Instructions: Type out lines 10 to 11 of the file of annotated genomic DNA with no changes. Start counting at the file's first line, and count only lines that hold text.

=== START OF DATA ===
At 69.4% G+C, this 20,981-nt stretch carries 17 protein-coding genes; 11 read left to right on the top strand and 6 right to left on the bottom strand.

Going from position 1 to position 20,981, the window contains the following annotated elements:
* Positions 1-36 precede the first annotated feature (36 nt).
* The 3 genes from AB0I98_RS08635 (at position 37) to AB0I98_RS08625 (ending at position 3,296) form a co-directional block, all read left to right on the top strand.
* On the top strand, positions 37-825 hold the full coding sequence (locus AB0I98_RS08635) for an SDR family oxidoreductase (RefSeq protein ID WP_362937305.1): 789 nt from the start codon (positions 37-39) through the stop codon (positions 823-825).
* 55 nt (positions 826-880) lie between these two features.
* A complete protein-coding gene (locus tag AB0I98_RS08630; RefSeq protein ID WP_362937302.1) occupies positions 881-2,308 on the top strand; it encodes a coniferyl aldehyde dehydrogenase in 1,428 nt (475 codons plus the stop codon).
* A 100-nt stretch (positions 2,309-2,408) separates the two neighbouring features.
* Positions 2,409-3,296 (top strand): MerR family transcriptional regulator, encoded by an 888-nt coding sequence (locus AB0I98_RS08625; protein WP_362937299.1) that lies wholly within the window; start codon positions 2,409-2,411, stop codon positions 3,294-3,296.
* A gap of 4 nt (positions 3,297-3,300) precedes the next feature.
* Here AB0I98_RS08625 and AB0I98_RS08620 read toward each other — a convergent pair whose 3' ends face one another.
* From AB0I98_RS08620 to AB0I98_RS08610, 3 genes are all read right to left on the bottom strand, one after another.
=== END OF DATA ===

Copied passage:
* A gap of 4 nt (positions 3,297-3,300) precedes the next feature.
* Here AB0I98_RS08625 and AB0I98_RS08620 read toward each other — a convergent pair whose 3' ends face one another.